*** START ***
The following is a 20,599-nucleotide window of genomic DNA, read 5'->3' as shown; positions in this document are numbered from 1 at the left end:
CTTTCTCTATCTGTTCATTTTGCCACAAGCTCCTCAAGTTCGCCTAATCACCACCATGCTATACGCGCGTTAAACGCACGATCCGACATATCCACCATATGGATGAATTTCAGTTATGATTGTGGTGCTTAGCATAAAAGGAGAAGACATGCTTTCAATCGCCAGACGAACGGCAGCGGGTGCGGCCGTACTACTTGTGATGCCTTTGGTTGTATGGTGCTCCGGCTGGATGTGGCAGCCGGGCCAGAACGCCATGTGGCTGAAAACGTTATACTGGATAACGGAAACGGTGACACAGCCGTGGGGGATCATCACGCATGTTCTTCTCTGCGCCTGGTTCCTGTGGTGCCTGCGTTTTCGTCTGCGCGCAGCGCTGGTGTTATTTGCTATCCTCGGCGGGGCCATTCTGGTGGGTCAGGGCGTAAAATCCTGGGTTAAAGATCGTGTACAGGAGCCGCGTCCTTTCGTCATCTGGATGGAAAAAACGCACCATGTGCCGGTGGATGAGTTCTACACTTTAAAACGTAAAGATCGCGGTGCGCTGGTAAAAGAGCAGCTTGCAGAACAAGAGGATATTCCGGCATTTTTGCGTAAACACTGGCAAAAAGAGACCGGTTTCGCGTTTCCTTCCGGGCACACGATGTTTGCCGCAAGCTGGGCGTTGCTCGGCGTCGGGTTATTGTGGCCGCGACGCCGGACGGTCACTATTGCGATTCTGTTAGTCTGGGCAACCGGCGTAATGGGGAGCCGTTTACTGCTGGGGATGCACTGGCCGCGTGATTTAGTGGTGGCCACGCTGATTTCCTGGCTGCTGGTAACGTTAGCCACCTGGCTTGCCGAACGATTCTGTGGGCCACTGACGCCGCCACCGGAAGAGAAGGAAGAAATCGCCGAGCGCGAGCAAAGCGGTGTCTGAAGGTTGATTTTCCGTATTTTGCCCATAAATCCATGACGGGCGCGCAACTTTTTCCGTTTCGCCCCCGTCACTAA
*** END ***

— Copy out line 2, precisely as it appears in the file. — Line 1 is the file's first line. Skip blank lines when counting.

CTTTCTCTATCTGTTCATTTTGCCACAAGCTCCTCAAGTTCGCCTAATCACCACCATGCTATACGCGCGTTAAACGCACGATCCGACATATCCACCATATGGATGAATTTCAGTTATGATTGTGGTGCTTAGCATAAAAGGAGAAGACATGCTTTCAATCGCCAGACGAACGGCAGCGGGTGCGGCCGTACTACTTGTGATGCCTTTGGTTGTATGGTGCTCCGGCTGGATGTGGCAGCCGGGCCAGAACGCCATGTGGCTGAAAACGTTATACTGGATAACGGAAACGGTGACACAGCCGTGGGGGATCATCACGCATGTTCTTCTCTGCGCCTGGTTCCTGTGGTGCCTGCGTTTTCGTCTGCGCGCAGCGCTGGTGTTATTTGCTATCCTCGGCGGGGCCATTCTGGTGGGTCAGGGCGTAAAATCCTGGGTTAAAGATCGTGTACAGGAGCCGCGTCCTTTCGTCATCTGGATGGAAAAAACGCACCATGTGCCGGTGGATGAGTTCTACACTTTAAAACGTAAAGATCGCGGTGCGCTGGTAAAAGAGCAGCTTGCAGAACAAGAGGATATTCCGGCATTTTTGCGTAAACACTGGCAAAAAGAGACCGGTTTCGCGTTTCCTTCCGGGCACACGATGTTTGCCGCAAGCTGGGCGTTGCTCGGCGTCGGGTTATTGTGGCCGCGACGCCGGACGGTCACTATTGCGATTCTGTTAGTCTGGGCAACCGGCGTAATGGGGAGCCGTTTACTGCTGGGGATGCACTGGCCGCGTGATTTAGTGGTGGCCACGCTGATTTCCTGGCTGCTGGTAACGTTAGCCACCTGGCTTGCCGAACGATTCTGTGGGCCACTGACGCCGCCACCGGAAGAGAAGGAAGAAATCGCCGAGCGCGAGCAAAGCGGTGTCTGAAGGTTGATTTTCCGTATTTTGCCCATAAATCCATGACGGGCGCGCAACTTTTTCCGTTTCGCCCCCGTCACTAA